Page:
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The Dems Secret Plan to "Help" the Tea Party

The opinions expressed by columnists are their own and do not necessarily represent the views of

The Democrats love to hate Rush Limbaugh, and yet they are now taking a page right out of his playbook. Republicans remember well in 2008 when Rush implored listeners to take part in what he dubbed “Operation Chaos.”  The plan was to encourage Republicans and independents to vote for Hillary Clinton in the 2008 Democratic primaries, in order to deny Barack Obama the nomination outright and create a chaotic, free-for-all at their convention.  In other words, a brilliant game of sabotage. 


Rush’s plan didn’t quite work, but the Democrats hope to improve on the concept with, let’s call it, “Operation Rope-a-Dope.”  Their strategy consists of finding candidates to run as Tea Party candidates against moderate or weakened Republicans in various primaries.  The obvious goal is to drain incumbent resources and weaken them in a general election against a Democratic challenger.  In an ideal situation,  the fake “Tea Party” candidate would actually be successful in their primary bid, and then lose in the general election.  This might be one of the only ways the Democratic Party might be able to claim victory in safe GOP districts.

It’s happened before. This is exactly what happened in 2010 when with Ken Buck ran against Jane Norton in Colorado and, Christine O’Donnell in Delaware against Mike Castle; and in 2012 with Todd Akin and Sarah Steelman in Missouri. 

And it’s happening now.  The plan already appears to be underway.   In Kentucky an unknown candidate claiming to represent the Tea Party is challenging Senator Mitch McConnell. After he likely prevails in the primary, McConnell will be faced with his most challenging race to date against  Hollywood darling Ashley Judd.  In Texas, a similar situation is developing against Republican Senator Jon Cornyn, whose primary challenger is looking very suspicious based on his single-issue motivation. We’re bound to come across more of these examples.  


Believe it or not, but in this regard, Karl Rove was correct when he stated, “We want to pick the most conservative candidate who can win.” Where Karl gets it wrong is he is assuming that when a person declares themselves a Tea Party candidate, their values are automatically in line with the Tea Party Movement.  This is something akin to former Senator Chuck Hagel saying he is a Republican. 

The saddest part is these candidates don’t have a clue that the Democratic Party is using them as pawns. 

If there’s something positive with the Democrats “rope-a-dope” strategy, it is that it should make those moderate Republicans in office start returning back to conservative principles instead of voting with the other side.  Those who do consistently vote on behalf of the Constitution won’t be challenged in their primaries.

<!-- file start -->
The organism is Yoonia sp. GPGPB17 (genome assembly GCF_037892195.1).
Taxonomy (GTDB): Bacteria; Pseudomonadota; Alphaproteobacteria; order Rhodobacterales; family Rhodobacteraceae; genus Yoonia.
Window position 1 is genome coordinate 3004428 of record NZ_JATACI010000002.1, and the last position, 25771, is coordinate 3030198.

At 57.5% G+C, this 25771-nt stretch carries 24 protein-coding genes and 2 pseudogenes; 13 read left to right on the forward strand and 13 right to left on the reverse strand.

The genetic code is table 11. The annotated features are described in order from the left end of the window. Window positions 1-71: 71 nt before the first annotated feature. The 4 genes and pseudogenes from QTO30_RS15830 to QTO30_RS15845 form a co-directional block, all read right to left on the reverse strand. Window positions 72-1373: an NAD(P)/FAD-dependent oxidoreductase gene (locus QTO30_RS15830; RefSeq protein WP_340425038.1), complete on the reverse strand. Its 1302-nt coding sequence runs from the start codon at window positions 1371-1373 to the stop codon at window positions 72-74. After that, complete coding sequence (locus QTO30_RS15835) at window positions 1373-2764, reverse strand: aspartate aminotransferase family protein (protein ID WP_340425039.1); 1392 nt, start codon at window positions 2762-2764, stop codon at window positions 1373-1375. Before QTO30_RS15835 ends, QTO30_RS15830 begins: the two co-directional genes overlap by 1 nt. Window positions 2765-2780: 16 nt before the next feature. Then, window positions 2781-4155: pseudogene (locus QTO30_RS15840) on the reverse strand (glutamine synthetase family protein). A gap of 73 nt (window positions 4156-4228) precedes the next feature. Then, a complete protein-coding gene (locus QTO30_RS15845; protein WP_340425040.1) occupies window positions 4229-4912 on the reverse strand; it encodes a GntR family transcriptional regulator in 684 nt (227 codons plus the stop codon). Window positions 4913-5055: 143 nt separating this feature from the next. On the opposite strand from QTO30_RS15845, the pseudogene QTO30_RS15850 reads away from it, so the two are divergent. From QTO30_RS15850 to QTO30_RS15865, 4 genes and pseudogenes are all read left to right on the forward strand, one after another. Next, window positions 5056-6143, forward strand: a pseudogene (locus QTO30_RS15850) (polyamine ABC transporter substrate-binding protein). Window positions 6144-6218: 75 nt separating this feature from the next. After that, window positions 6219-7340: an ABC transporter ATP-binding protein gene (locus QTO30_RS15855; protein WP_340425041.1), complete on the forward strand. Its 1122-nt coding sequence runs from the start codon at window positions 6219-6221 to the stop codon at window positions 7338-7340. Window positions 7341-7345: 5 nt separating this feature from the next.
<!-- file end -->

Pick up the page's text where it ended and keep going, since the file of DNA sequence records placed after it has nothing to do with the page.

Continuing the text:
There are many great reasons why the Tea Party should be a grassroots movement without a National Governing Body. That said, the lack of an organization means anyone can declare himself or herself under the Tea Party banner.  It doesn’t take vetting or screening.  Vague promises about upholding Tea Party principles of supporting the Constitution and its founding principles of limited government, free markets and personal responsibility are good enough more often than not.  And so, politicians make promises aplenty during the campaign and then turn their back on them the minute they are in office.


The lessons are clear.  Never trust at face value a label that the candidate is publically pushing.  Do your own research into their voting record. Pull the candidate’s campaign disclosure form.  Cross check to make sure that any of the donors (especially the major ones) are donors to other conservative candidates and projects.   Most importantly, talk to the candidates directly and pose serious questions.  See if they give thoughtful answers or if they feebly mouth talking points. 

At last resort, contact one of the many national Tea Party organizations to see if they have any background or involvement with that candidate.  Many times, volunteers with an organization will help you do research on that candidate and will even appreciate your making them aware of who is running under the Tea Party title.

In 1974 Muhammad Ali took on archrival George Foreman in the famous “Rumble in the Jungle.”  Ali’s strategy was to let Foreman swing away until he exhausted his energy.  Foreman appeared to be delivering what looked to be dangerous blows to Ali. In reality, Ali was saving his energy. In the eighth round, Ali delivered the knockout punch to the exhausted Foreman.  By quietly supporting phony primary battles in key races, the Democrats hope to do the same thing – watch Republicans swing away at each other and then wait to deliver a knockout blow themselves.  Don’t let them do it.


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